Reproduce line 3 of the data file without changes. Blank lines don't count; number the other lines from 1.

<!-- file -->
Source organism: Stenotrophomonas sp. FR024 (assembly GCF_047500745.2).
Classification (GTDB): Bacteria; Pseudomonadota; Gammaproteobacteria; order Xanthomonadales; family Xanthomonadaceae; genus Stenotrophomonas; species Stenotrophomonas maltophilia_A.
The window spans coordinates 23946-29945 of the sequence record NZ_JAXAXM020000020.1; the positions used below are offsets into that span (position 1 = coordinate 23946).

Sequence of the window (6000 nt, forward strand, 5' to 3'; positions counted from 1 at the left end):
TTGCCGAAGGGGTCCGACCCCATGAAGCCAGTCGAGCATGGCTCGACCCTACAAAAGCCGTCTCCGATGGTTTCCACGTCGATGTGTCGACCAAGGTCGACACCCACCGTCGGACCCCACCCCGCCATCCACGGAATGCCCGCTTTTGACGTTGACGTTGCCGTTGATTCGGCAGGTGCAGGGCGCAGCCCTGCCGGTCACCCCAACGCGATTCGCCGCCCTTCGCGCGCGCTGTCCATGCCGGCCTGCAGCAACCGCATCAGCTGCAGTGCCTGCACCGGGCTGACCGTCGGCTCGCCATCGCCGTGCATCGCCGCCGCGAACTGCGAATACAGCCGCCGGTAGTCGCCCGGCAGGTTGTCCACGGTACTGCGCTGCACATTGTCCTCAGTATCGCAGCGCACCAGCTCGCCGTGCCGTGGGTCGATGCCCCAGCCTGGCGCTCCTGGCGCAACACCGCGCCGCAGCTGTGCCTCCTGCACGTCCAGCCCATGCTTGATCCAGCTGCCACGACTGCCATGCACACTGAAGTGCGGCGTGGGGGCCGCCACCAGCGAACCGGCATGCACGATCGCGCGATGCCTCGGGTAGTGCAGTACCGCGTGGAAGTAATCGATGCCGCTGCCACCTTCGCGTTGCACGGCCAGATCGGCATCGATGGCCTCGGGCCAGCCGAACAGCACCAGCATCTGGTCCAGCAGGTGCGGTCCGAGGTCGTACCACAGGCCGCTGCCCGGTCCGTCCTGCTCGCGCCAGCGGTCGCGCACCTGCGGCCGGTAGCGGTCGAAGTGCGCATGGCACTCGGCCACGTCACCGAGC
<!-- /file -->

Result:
The window spans coordinates 23946-29945 of the sequence record NZ_JAXAXM020000020.1; the positions used below are offsets into that span (position 1 = coordinate 23946).